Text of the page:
Going out to dinner on Friday night for fish fry is a long standing tradition in many lake communities. Lake regions from the Midwest to upstate New York and the eastern Atlantic shores all embrace this tradition to varying degrees. The Friday night fish fry experience is popular enough that it is the subject of blogs, reviews and even a documentary! Today’s typical fish fry dinner is modestly priced so as to not break the family budget. This timeless Friday dining experience signals that it’s time to kick back for the weekend and some fun with the family and friends.
Origins of the Tradition
So what’s really behind this popular tradition? There are a few theories about why and how Friday fish fry became widespread but one of the most likely reasons is meatless Fridays during the Lenten season. The Catholic Church prohibited the consumption of warm blooded meat on Fridays during Lent as an act of penance for Christ’s crucifixion. Since fish are cold blooded, they became a protein substitute on Lenten Fridays. Another theory for the expansion of Friday fish fry is Prohibition in the 1920s when alcohol couldn’t be sold legally. Taverns served inexpensive fried fish dinners on Fridays to bring people into bars when they couldn’t sell liquor. After Prohibition was reversed, the Friday fish fry tradition remained.
Regardless of why Friday fish fry started, it’s not to be missed when you are at the Lake. A traditional fish fry meal will offer batter-fried fish, and typically French fries and coleslaw. Other common sides might include hush puppies, German potato salad or potato pancakes and rye bread. Condiments abound with tartar sauce, cocktail sauce, lemon, ketchup, an apple compote or maple syrup for the pancakes and more. Many eateries add their own ‘twist’ to their Friday fish fry menu and some fish fry meals are still “all you can eat” affairs.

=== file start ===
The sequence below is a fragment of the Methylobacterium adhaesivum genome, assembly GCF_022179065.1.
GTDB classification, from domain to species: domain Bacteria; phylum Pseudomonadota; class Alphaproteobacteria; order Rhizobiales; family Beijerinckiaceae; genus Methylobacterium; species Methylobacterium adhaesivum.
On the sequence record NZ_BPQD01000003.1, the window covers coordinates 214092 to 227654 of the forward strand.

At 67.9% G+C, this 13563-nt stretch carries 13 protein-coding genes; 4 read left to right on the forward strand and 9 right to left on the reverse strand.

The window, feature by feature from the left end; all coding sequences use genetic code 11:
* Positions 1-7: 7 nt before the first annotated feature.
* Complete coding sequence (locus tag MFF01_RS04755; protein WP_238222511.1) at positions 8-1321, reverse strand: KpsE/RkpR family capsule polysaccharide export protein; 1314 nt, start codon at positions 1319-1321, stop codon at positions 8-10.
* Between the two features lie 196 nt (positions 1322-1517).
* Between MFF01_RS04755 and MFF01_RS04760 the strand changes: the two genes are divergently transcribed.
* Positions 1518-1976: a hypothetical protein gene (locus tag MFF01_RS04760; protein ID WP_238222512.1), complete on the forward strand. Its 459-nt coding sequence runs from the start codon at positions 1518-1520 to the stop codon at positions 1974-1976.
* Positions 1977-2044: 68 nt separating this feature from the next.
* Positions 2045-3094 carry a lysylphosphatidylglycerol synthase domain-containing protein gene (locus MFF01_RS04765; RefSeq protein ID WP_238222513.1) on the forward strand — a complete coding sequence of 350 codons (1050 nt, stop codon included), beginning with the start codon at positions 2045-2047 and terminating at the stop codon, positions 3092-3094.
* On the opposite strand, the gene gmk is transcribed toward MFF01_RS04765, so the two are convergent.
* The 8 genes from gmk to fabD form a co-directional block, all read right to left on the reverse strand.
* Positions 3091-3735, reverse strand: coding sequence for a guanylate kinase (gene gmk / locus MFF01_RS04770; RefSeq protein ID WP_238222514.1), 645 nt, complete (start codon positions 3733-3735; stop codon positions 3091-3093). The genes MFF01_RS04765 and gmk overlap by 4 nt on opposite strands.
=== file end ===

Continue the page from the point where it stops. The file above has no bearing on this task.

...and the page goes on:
Wisconsin: A Powerful Fish Fry Industry
Wisconsin’s Friday fish fries are so legendary that a movie have been made about them! Filmmaker Ron Faiola’s documentary “Fish Fry Night Milwaukee” (2009) explores the depth of the Friday fish fry experience in Wisconsin and “includes a history of the phenomenon, tracing its roots to a blend of ethnic heritages, with a mix of tavern business strategy”(1) says Faiola in his Milwaukee Journal interview as the movie was released. According to Mike Seidel who writes the blog, Madison Fish Fry, “The Wisconsin fish fry tradition began in the 1800s with the European immigrants that settled near Lake Michigan in places like Milwaukee.”(2) He goes on to point out that abundant fresh fish from the Great Lakes such as perch, whitefish and walleye quickly made fish a diet staple and probably fueled the fish fry tradition. Ron Faiola is now back with another documentary about Wisconsin Super Clubs and Friday Night Fish Fry. It will be aired on PBS in early 2018. The fish fry experience is still noteworthy!
My best advice for planning to enjoy a Friday fish fry is to get to the restaurant early to get seated. Most restaurants won’t take reservations for Friday fish fry during the busy summer months due to its extreme popularity. Otherwise, plan to wait for up to an hour or more. That’s not bad if you have a good seat at the bar and are enjoying your beverage of choice! Be sure to ‘Google’ your local town to find restaurants serving fish fry near your home or hotel.
(1) https://www.youtube.com/watch?v=rCaqNgfaEKY a video on Fish Frys a trailer of Faiola’s latest documentary
(2) https://www.eater.com/2014/11/17/7221519/the-definitive-guide-to-fish-fry-in-south-central-wisconsin Mike Seidel Nov17, 2014 The Definitive Guide to Fish Fry in South Central Wisconsin
Faiola interview in Milwaukee Journal in 10/2009 with Chris Foran
https://www.wisconsinhistory.org/Records/Article/CS3968 Widmer family traveling throughout WI and documenting Fish Fry